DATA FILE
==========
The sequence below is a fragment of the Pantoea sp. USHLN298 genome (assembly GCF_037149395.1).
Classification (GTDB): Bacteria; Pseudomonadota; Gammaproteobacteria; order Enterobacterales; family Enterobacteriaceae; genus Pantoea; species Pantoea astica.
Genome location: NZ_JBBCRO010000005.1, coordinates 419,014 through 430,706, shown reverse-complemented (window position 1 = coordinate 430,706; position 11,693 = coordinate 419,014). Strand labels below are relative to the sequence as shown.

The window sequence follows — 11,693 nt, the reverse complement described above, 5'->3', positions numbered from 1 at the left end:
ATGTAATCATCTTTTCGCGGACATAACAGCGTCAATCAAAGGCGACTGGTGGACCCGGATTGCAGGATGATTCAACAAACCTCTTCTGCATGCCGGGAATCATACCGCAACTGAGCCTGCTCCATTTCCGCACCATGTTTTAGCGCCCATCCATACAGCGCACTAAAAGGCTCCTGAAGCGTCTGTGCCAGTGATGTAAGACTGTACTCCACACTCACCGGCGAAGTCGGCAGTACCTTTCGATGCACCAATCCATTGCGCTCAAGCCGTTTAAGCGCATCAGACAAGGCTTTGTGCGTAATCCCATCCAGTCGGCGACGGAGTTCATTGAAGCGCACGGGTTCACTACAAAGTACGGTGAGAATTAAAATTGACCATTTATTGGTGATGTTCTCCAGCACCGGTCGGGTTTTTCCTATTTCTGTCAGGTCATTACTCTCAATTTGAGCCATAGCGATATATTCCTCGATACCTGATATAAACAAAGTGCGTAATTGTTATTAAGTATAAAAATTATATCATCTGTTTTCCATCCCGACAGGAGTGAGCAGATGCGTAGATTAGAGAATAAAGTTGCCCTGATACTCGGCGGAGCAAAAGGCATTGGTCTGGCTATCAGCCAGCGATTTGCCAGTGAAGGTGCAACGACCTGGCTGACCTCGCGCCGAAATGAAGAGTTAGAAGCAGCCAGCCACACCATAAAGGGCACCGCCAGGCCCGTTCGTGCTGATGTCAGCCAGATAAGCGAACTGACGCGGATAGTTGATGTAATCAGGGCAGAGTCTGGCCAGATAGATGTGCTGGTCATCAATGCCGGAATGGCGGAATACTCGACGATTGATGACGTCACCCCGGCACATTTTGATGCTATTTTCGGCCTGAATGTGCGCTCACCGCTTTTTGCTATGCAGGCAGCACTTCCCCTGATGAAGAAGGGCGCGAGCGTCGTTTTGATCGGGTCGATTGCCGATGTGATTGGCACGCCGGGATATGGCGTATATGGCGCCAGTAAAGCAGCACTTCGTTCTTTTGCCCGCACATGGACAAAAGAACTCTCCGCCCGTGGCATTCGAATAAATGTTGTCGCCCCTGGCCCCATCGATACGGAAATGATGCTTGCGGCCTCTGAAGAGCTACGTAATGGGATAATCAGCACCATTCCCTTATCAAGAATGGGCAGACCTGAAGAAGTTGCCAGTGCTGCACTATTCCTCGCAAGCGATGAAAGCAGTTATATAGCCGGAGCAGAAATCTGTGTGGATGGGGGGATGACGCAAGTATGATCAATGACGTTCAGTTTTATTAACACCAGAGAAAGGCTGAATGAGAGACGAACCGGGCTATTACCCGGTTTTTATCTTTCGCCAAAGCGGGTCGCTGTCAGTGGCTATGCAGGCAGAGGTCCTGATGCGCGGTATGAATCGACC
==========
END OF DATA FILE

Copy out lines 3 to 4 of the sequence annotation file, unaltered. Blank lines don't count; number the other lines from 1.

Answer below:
Genome location: NZ_JBBCRO010000005.1, coordinates 419,014 through 430,706, shown reverse-complemented (window position 1 = coordinate 430,706; position 11,693 = coordinate 419,014). Strand labels below are relative to the sequence as shown.

The window sequence follows — 11,693 nt, the reverse complement described above, 5'->3', positions numbered from 1 at the left end: